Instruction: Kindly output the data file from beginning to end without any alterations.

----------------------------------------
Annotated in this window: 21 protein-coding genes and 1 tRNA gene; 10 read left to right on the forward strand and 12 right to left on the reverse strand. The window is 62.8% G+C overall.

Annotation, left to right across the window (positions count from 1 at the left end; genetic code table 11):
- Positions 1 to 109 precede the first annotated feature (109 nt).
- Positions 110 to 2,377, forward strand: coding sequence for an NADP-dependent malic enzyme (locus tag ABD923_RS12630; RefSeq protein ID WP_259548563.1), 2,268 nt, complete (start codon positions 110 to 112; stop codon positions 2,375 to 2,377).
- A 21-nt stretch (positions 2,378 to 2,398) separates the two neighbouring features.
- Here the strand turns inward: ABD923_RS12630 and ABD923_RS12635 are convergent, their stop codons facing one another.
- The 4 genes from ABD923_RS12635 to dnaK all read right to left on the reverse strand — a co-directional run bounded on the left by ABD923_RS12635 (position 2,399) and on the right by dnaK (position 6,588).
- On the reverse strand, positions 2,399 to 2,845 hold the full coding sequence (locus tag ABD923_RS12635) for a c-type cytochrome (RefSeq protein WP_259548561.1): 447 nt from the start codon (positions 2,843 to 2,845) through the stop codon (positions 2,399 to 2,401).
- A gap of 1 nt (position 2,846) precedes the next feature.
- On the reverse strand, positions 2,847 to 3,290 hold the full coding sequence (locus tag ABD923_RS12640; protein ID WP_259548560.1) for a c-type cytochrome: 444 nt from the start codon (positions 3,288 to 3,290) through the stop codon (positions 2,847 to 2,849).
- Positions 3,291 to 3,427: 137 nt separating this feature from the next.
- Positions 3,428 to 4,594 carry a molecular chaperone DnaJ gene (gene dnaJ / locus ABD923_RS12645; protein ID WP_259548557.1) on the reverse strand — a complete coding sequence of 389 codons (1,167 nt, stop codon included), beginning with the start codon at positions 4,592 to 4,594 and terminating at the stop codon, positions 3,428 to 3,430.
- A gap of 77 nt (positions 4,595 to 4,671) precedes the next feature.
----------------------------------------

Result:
Annotated in this window: 21 protein-coding genes and 1 tRNA gene; 10 read left to right on the forward strand and 12 right to left on the reverse strand. The window is 62.8% G+C overall.

Annotation, left to right across the window (positions count from 1 at the left end; genetic code table 11):
- Positions 1 to 109 precede the first annotated feature (109 nt).
- Positions 110 to 2,377, forward strand: coding sequence for an NADP-dependent malic enzyme (locus tag ABD923_RS12630; RefSeq protein ID WP_259548563.1), 2,268 nt, complete (start codon positions 110 to 112; stop codon positions 2,375 to 2,377).
- A 21-nt stretch (positions 2,378 to 2,398) separates the two neighbouring features.
- Here the strand turns inward: ABD923_RS12630 and ABD923_RS12635 are convergent, their stop codons facing one another.
- The 4 genes from ABD923_RS12635 to dnaK all read right to left on the reverse strand — a co-directional run bounded on the left by ABD923_RS12635 (position 2,399) and on the right by dnaK (position 6,588).
- On the reverse strand, positions 2,399 to 2,845 hold the full coding sequence (locus tag ABD923_RS12635) for a c-type cytochrome (RefSeq protein WP_259548561.1): 447 nt from the start codon (positions 2,843 to 2,845) through the stop codon (positions 2,399 to 2,401).
- A gap of 1 nt (position 2,846) precedes the next feature.
- On the reverse strand, positions 2,847 to 3,290 hold the full coding sequence (locus tag ABD923_RS12640; protein ID WP_259548560.1) for a c-type cytochrome: 444 nt from the start codon (positions 3,288 to 3,290) through the stop codon (positions 2,847 to 2,849).
- Positions 3,291 to 3,427: 137 nt separating this feature from the next.
- Positions 3,428 to 4,594 carry a molecular chaperone DnaJ gene (gene dnaJ / locus ABD923_RS12645; protein ID WP_259548557.1) on the reverse strand — a complete coding sequence of 389 codons (1,167 nt, stop codon included), beginning with the start codon at positions 4,592 to 4,594 and terminating at the stop codon, positions 3,428 to 3,430.
- A gap of 77 nt (positions 4,595 to 4,671) precedes the next feature.